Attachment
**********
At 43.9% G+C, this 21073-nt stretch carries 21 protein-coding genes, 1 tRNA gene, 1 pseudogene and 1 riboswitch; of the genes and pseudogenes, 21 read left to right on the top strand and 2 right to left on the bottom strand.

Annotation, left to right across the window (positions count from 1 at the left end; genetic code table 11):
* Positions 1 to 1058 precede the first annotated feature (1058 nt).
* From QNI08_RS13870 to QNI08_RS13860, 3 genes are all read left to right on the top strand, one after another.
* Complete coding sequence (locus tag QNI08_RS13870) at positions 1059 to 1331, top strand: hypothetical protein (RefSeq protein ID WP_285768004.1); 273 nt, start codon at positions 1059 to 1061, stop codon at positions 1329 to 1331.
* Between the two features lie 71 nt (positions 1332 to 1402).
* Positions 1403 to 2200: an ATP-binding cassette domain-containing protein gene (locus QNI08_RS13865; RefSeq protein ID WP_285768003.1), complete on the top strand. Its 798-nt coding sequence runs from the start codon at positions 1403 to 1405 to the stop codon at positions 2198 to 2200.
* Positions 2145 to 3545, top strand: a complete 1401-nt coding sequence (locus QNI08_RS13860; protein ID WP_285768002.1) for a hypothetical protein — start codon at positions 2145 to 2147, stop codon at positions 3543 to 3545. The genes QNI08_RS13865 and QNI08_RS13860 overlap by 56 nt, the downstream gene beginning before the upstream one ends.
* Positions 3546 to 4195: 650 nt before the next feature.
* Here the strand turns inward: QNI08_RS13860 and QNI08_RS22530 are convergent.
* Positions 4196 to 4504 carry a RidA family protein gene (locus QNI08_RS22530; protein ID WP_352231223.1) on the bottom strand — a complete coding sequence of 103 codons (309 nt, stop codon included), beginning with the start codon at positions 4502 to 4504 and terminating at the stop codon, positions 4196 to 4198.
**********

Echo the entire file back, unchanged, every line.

At 43.9% G+C, this 21073-nt stretch carries 21 protein-coding genes, 1 tRNA gene, 1 pseudogene and 1 riboswitch; of the genes and pseudogenes, 21 read left to right on the top strand and 2 right to left on the bottom strand.

Annotation, left to right across the window (positions count from 1 at the left end; genetic code table 11):
* Positions 1 to 1058 precede the first annotated feature (1058 nt).
* From QNI08_RS13870 to QNI08_RS13860, 3 genes are all read left to right on the top strand, one after another.
* Complete coding sequence (locus tag QNI08_RS13870) at positions 1059 to 1331, top strand: hypothetical protein (RefSeq protein ID WP_285768004.1); 273 nt, start codon at positions 1059 to 1061, stop codon at positions 1329 to 1331.
* Between the two features lie 71 nt (positions 1332 to 1402).
* Positions 1403 to 2200: an ATP-binding cassette domain-containing protein gene (locus QNI08_RS13865; RefSeq protein ID WP_285768003.1), complete on the top strand. Its 798-nt coding sequence runs from the start codon at positions 1403 to 1405 to the stop codon at positions 2198 to 2200.
* Positions 2145 to 3545, top strand: a complete 1401-nt coding sequence (locus QNI08_RS13860; protein ID WP_285768002.1) for a hypothetical protein — start codon at positions 2145 to 2147, stop codon at positions 3543 to 3545. The genes QNI08_RS13865 and QNI08_RS13860 overlap by 56 nt, the downstream gene beginning before the upstream one ends.
* Positions 3546 to 4195: 650 nt before the next feature.
* Here the strand turns inward: QNI08_RS13860 and QNI08_RS22530 are convergent.
* Positions 4196 to 4504 carry a RidA family protein gene (locus QNI08_RS22530; protein ID WP_352231223.1) on the bottom strand — a complete coding sequence of 103 codons (309 nt, stop codon included), beginning with the start codon at positions 4502 to 4504 and terminating at the stop codon, positions 4196 to 4198.